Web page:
While, to date, no studies have been conducted on humans, animal studies have consistently shown that NAD may be of great benefit in helping to slow the aging process. So, just how can we get in on this? Certain foods, such as cow’s milk, yeast, and even beer, contain NAD enhancing qualities. But consuming enough quantities may prove problematic for your diet. You may consider periodic fasting, which will help. A supplement called oxaloacetate will help mimic fasting if you just can’t put down the chips. You could also try maintaining a strict keto diet, one high in fat and low in carbs. Your body will stay in a state of ketosis, and levels of NAD will increase. But if you’re not a caveman, you may want to consider a supplement, and there are quite a few from which to choose.  Most are marketed as niacin, an alternate form of vitamin B3. When taken, these supplements will boost the levels of NAD in the bloodstream. Dosage varies from 250 to 300 mg per day. That’s one or two capsules, depending on the manufacturer. Supplements such as these appear to be safe, with only mild side effects usually reported. These include nausea, fatigue, headache, diarrhea, stomach discomfort, and indigestion. Some of you may be acquainted with the facial flush associated with a dose of vitamin B3, but need not concern yourself with this, as the niacin form of the vitamin does not produce this effect.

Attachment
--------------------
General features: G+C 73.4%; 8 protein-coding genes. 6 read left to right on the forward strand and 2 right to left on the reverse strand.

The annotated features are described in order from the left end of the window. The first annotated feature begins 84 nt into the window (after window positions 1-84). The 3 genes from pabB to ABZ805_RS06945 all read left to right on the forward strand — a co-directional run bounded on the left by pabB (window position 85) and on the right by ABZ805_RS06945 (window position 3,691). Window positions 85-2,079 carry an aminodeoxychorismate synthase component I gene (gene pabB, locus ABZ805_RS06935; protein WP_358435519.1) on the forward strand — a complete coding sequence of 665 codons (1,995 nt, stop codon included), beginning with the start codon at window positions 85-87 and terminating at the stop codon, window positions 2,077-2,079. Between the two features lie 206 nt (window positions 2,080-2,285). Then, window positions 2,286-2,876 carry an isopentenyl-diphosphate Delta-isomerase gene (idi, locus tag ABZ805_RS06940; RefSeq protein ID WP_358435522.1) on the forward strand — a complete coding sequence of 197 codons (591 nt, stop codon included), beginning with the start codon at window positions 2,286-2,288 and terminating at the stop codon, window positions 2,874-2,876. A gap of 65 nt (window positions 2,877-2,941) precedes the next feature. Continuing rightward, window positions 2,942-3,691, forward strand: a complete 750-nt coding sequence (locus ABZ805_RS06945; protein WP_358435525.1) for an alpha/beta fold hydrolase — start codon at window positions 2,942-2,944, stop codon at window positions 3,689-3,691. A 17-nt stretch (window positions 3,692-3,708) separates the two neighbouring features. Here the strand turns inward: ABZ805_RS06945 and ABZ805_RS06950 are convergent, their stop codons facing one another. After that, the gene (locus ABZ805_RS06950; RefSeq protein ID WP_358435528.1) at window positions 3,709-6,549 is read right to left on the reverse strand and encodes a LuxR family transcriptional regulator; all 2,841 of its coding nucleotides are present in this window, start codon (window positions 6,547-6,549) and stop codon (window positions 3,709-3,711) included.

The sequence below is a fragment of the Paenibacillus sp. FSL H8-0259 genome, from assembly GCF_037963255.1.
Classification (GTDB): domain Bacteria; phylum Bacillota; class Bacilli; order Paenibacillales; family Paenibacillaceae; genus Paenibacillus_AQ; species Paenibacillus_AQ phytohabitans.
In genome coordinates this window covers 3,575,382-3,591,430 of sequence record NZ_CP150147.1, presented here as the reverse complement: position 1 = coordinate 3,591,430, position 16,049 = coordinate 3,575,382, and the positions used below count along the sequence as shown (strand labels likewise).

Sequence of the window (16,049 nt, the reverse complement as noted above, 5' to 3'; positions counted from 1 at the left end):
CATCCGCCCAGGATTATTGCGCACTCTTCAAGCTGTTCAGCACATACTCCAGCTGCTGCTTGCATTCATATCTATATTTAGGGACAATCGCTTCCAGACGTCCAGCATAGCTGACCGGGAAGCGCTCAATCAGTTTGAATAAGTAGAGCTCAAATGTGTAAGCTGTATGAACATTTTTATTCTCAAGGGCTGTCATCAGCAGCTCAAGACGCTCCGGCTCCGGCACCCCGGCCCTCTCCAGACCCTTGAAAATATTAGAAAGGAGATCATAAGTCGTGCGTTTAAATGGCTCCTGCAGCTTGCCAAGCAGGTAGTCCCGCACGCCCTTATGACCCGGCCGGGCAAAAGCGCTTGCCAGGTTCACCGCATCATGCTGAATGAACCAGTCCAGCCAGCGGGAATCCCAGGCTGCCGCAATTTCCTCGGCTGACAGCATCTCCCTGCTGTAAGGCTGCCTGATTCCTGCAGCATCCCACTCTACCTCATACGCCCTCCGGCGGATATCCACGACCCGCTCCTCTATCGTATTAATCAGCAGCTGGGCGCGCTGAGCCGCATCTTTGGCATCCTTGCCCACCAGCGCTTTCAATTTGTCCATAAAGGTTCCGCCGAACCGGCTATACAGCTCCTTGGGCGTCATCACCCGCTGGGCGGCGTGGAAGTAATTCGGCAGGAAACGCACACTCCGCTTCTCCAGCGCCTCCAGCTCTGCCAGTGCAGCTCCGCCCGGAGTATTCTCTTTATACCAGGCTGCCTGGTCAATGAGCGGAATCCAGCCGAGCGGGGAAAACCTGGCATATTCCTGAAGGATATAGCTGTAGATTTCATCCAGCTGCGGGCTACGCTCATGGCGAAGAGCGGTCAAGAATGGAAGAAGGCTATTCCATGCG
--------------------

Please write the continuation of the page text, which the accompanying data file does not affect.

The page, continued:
Cell regeneration is the hottest topic out there when it comes to arresting the aging process. The ability to rejuvenate our body at its most basic level holds great promise for our continued good health well into our advancing years.

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I’m Nick Wilkinson. I writer and radio personality who lives in Phoenix, Arizona.

With over 14 years of experience in the Behavioral Health Field, I’ve been working in close contact with kids from all walks of life.

Specializing in teenagers and young adults, I’ve been a career long supporter of “verbal de-escalation” and non-violent crisis intervention. I believe that what you say, and how you say it, are the keys to successful communication. I currently write about men's health topics, parenting and child abuse topics, and other social issues. You can visit my blog at

Tagged on: Aging Process    Cell regeneration    cells    Chromosome    circadian rhythm    DNA    keto diet    mitochondria    NAD    nicotinamide adenine dinucleotide    oxaloacetate    Oxidation    oxidative stress    sleep    telomeres
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Cheryl Ryan

It’s obvious as we age, mitochondrial deterioration sets us up for a destructive cycle that accelerates ageing and disease but my question is does this mean the number and functionality of the mitochondria specifically determine an individual’s longevity?

Ray Plumlee

I’m not sure about the number, but the functionality, which I interpret to mean ”health”, is the key factor for reduced aging of our cells.